Species Account

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Summary Data

Season (Adult / Immature):

National Status: Nb

Local Status: Rare and very local resident.

Local Record: Grade 4   See here for explanation

Flight time: Jun-Jul.

Forewing: M 34-42mm., F 44-48mm.

Foodplant: Mainly Poplar and Willow spp. and various deciduous trees.

IMPORTANT - Please note that the maps and accounts are provisional, subject to change and further update.  The whole dataset still needs to go through the final verification process and it is likely that a very small number of records will not satisfy the present requirements and there are other records that have not been formally submitted.  The information is for guidance only.

Record breakdown:

Year first recorded193519851935
Year last recorded201020062010
Number of records29874
Number of individuals291180
Unique positions20550
Unique locations20550
Adult records23454
Immature records6420

For the region, we have a total of 74 records from 50 sites. Earliest record on file is in 1935.


0162 Goat Moth 05
© Les Hill
0162 Goat Moth 04
© Les Hill
0162 Goat Moth 03
© David Kingman
0162 Goat Moth 02
© Phyl England 12 Jun 2007
0162 Goat Moth 01 larva
© Phyl England 03 Sep 2010

Species Account

For further information refer UK Moths.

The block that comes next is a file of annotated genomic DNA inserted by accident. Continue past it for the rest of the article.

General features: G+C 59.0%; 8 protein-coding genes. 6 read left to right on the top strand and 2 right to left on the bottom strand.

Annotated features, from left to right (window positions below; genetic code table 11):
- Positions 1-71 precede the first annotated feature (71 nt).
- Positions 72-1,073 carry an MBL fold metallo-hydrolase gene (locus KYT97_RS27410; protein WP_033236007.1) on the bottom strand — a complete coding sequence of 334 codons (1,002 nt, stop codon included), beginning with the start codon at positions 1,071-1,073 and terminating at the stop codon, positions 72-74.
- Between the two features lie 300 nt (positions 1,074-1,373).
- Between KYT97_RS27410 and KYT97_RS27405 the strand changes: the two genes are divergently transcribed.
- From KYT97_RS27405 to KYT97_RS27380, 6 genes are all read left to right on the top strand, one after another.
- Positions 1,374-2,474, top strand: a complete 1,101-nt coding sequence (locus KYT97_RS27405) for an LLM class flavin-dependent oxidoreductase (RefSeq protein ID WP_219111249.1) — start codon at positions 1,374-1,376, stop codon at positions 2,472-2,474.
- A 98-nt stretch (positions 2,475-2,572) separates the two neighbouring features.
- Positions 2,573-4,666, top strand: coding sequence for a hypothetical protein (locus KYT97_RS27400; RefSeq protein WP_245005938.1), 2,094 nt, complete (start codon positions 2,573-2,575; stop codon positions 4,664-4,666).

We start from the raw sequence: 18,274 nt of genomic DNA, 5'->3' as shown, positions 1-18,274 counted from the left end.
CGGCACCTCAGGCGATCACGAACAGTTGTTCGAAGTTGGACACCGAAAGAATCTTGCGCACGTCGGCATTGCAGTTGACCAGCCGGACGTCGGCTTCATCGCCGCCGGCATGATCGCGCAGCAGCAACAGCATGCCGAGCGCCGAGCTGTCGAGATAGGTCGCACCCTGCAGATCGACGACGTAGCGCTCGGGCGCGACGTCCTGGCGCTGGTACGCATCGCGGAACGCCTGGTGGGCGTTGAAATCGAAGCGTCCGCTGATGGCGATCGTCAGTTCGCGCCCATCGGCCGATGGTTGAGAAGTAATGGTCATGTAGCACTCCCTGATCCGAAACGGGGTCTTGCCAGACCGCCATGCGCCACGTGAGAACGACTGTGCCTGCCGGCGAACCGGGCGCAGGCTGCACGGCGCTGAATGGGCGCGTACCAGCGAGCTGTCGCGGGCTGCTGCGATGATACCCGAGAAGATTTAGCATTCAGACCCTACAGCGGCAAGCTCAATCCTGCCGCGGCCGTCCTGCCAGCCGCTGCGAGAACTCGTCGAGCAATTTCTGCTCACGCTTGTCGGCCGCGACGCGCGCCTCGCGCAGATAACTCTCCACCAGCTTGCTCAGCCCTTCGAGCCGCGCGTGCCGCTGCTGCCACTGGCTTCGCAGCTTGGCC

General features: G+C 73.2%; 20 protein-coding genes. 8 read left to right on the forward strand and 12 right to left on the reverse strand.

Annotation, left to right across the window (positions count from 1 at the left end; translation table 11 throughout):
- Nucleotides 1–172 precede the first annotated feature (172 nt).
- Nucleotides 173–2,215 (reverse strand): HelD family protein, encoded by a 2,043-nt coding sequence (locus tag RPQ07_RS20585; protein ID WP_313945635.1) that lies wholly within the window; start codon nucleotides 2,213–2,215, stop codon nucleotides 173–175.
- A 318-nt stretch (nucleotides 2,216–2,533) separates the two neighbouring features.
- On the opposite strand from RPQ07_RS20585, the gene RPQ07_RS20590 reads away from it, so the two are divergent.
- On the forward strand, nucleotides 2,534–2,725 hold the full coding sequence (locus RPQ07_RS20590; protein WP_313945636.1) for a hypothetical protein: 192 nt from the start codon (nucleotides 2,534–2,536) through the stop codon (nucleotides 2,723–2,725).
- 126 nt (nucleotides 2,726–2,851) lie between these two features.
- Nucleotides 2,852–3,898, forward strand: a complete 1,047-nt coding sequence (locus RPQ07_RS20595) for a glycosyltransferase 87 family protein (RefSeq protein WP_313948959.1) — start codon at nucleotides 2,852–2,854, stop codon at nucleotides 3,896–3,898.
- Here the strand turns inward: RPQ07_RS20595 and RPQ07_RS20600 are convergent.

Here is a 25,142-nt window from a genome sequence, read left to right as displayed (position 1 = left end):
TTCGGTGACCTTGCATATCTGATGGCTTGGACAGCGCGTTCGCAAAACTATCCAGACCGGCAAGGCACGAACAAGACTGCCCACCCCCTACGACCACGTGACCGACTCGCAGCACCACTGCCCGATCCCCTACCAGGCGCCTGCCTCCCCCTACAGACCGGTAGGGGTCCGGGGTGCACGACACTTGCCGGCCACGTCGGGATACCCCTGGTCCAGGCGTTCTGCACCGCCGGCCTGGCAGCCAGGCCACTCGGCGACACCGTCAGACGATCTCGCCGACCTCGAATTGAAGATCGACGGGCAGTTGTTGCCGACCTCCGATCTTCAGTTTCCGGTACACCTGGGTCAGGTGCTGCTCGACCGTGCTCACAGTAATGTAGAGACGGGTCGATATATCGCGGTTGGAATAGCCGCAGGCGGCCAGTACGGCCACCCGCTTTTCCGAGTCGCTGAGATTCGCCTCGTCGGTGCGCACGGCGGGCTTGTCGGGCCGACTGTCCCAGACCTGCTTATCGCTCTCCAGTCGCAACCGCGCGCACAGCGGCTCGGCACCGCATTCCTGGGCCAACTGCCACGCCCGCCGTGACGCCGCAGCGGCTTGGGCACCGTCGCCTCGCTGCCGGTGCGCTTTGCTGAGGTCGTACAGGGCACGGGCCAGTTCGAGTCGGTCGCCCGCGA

Davey, P., 2009: A local and decreasing species in the British Isles, the larva living up to five years inside a wide variety of deciduous trees. A colony can occasionally destroy its host. The caterpillar exudes a strong goat like scent, a polyphenol called cossine (C16H24O2) that can be detected down-wind of an infected tree, and is reputed to be distasteful to birds (MOGBI Vol 2). When full grown (up to 100 mm long), the caterpillar is occasionally encountered well away from its host tree as it seeks a place to pupate, although pupation usually takes place within its host. The caterpillar spends its final winter in the larval state within a strong cocoon. The moth is sometimes observed at 'sugar' bait apparently attracted by one or more of the sugar ingredients. Without a tongue it is difficult to understand how the moth might benefit from such behaviour, but as cossine is a complex alcohol, the alcohol within the 'sugar' may attract the moth.

In Dorset, the moth was regarded as "generally distributed and not uncommon in the larval state when it could be occasionally fatally destructive to poplar planted for roadside ornament" (per W Parkinson Curtis manuscript). However, with fewer reports of the species in recent years, the declining trend nationally seems to be mirrored across the county. The few larval records in the past ten years or so, suggest a preference for oak (Quercus spp.), birch (Betula spp.) and sallow (Salix spp.) in deciduous woodland on sandy soil. An interesting observation by Brigadier H Warry at Upwey in 1953, related the occurrence of a freshly emerged female on the lawn ten yards from the nearest tree followed two days later by a freshly emerged male in the same place, and surmised infestation of the root of the tree. Conservation measures should include the retention of viable areas of mature oak-birch-sallow woodland on sites managed for conservation.

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